kale & white bean crostini
Brush baguette slices with olive oil; sprinkle with salt. Bake at 350°F until golden.
Sauté chopped Tuscan kale in olive oil until wilted. Add minced garlic and chicken broth. Cover; cook until almost tender.
Add rinsed and drained cannellini beans; cook until broth is absorbed. Mash beans lightly with a fork. Top crostini with kale mixture.
orecchiette with kale & sausage
Sauté diced onion and minced garlic in olive oil until softened. Add crumbled Italian sausage; cook until browned. Drain on paper towels.
Add sliced kale to pan; cook until tender, adding water if needed. Add red pepper flakes.
Return sausage to pan. Toss with cooked and drained orecchiette pasta. Sprinkle with grated Parmesan.
kale-quinoa bowl with
Simmer 1 part quinoa in 2 parts salted water until grains are tender and water is absorbed, about 15 minutes.
Sauté chopped kale in olive oil just until tender. Season with salt and pepper.
Fluff quinoa with a fork and spoon into individual bowls. Top with kale and a fried egg.
kale salad with apple & walnuts
In a large bowl, whisk together olive oil, cider vinegar, brown sugar, whole-grain mustard, minced shallot, salt and pepper.
Tear curly kale into small pieces; add to bowl. Thinly slice Granny Smith apples and add to kale.
Add toasted walnuts and vinaigrette to salad and toss to combine.
In a large food processor, puree one 15-oz. can drained chickpeas with 1 clove garlic, 4 Tbs. tahini, and olive oil, lemon juice and salt to taste.
Add 1 cup coarsely chopped and tightly packed kale leaves; process until smooth, adding water as needed for a creamy consistency.
Serve with assorted crudités and pita chips.
Preheat oven to 300°F.
Remove stems and ribs from 1 bunch curly kale; discard. Tear leaves into 3-inch pieces. Toss with olive oil and season with salt.
Arrange in a single layer on 2 baking sheets. Bake, rotating baking sheets and stirring kale halfway through cooking time, until crispy, about 30 minutes.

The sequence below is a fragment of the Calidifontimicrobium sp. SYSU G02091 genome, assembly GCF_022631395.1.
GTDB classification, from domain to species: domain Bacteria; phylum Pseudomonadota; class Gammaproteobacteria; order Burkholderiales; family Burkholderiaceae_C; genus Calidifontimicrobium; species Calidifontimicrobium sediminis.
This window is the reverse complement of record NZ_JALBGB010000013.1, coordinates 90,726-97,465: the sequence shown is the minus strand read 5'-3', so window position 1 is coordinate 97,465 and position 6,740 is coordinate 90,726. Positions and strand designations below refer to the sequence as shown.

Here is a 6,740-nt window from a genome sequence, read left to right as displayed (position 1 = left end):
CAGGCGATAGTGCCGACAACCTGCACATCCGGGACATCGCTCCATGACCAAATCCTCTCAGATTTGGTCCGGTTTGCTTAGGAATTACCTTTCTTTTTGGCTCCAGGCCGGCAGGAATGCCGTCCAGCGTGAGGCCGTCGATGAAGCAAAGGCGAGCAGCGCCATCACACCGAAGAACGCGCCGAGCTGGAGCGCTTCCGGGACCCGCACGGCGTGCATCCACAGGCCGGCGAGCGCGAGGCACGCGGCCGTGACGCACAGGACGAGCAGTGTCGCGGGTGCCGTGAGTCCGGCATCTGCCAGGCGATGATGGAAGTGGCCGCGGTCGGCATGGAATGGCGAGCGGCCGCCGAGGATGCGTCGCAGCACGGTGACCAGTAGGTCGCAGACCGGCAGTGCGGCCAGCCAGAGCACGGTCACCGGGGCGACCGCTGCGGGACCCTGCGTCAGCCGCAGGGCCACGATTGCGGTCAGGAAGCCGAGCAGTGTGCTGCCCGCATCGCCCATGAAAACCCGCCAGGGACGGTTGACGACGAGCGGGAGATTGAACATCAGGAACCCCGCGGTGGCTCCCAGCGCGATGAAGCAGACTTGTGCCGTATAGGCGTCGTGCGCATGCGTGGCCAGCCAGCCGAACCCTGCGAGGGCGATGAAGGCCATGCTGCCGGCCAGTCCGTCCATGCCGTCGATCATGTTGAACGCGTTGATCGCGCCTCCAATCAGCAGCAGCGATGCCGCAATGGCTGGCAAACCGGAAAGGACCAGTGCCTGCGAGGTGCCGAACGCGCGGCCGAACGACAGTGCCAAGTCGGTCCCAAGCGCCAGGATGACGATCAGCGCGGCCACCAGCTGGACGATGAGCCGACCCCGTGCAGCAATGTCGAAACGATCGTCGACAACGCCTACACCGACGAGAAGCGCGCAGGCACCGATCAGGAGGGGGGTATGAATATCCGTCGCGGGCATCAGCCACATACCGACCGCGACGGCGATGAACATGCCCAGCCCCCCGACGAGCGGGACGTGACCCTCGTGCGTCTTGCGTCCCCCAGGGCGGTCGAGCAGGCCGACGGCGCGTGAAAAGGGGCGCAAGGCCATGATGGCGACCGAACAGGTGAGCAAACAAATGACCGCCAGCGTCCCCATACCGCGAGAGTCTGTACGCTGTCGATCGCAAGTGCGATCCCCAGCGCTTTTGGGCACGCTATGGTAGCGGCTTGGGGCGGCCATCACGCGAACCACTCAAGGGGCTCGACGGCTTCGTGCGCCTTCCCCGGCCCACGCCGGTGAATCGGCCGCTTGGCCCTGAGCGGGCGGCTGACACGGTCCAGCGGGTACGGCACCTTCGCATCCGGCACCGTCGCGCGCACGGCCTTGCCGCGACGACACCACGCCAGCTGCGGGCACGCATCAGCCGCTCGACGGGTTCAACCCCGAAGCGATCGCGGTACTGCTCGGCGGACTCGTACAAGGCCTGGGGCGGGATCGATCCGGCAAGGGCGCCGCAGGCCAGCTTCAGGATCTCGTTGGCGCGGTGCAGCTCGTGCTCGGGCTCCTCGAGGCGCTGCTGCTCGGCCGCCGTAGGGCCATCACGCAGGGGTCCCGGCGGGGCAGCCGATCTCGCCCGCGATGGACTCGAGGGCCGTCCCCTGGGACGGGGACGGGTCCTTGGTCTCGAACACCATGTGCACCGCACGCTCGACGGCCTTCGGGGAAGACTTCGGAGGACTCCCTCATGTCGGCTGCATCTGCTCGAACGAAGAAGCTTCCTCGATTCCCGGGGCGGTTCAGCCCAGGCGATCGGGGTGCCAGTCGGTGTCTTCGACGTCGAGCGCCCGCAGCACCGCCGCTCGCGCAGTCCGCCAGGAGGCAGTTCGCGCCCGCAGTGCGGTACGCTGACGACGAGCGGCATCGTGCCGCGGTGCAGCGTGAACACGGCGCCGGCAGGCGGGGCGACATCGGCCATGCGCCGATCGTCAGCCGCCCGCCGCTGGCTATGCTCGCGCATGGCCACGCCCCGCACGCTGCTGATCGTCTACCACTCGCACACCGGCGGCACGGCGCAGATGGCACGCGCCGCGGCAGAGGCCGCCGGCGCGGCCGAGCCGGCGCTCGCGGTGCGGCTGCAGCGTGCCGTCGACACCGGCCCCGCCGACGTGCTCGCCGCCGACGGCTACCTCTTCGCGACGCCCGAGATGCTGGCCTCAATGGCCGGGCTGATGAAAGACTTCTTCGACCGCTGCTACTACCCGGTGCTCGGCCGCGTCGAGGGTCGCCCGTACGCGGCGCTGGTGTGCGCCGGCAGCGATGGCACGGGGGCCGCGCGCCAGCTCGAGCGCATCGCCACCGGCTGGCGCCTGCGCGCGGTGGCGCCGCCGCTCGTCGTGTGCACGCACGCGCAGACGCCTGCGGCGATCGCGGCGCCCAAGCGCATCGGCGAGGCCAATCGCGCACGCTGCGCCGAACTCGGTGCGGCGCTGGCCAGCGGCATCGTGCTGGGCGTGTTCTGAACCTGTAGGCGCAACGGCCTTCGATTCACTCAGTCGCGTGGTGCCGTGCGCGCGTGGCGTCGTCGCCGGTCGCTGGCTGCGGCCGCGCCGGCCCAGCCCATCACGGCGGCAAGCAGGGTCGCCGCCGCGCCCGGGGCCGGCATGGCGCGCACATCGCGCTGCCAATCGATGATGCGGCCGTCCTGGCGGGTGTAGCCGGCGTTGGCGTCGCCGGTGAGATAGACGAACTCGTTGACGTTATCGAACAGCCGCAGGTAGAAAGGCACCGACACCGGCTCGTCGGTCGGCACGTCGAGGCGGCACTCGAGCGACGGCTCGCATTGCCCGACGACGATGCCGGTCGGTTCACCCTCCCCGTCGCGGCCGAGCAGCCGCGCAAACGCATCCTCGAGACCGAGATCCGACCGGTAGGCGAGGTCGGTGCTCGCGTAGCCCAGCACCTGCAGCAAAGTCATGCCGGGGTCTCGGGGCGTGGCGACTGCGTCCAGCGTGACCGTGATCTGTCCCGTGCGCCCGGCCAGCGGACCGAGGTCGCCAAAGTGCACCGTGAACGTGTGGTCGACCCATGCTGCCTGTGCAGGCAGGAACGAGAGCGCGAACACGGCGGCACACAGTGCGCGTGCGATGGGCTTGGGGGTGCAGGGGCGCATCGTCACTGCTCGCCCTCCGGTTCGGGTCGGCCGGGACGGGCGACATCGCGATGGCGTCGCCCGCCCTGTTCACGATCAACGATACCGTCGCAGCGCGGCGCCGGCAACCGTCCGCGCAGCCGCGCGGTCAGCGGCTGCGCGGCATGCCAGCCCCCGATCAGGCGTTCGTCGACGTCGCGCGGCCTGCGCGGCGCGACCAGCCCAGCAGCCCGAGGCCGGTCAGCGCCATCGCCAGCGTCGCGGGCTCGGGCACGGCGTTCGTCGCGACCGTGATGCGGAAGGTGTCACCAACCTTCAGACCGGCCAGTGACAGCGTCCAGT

Although kale is available year-round in large markets, it's at its peak from late winter to early spring.
Look for fresh, crisp leaves free of blemishes, yellowed spots or tiny insect holes. Do not buy kale whose leaves are wilted or dried out. Small, young leaves will have a milder flavor. Look for greens tied in bunches or washed, chopped and sealed in plastic bags.
Robust in flavor and high in nutrients, kale is a welcome addition to the winter kitchen. You can toss raw kale into salads or steam or sauté kale and serve it as a healthful side dish. The leaves also make delicious additions to soups, omelettes and risotto. The textured leaves of kale often trap large amounts of dirt and sand, especially the leaves of darker varieties, so wash them well just before using. Fill the sink or a large bowl with cool water, immerse the greens, then lift them out, letting the grit settle at the bottom. Repeat a few times until no grit is left behind.
Wrap unwashed kale leaves in a clean, damp kitchen towel or damp paper towels, then cover them loosely with a plastic bag. They will keep in the refrigerator for 3 to 5 days.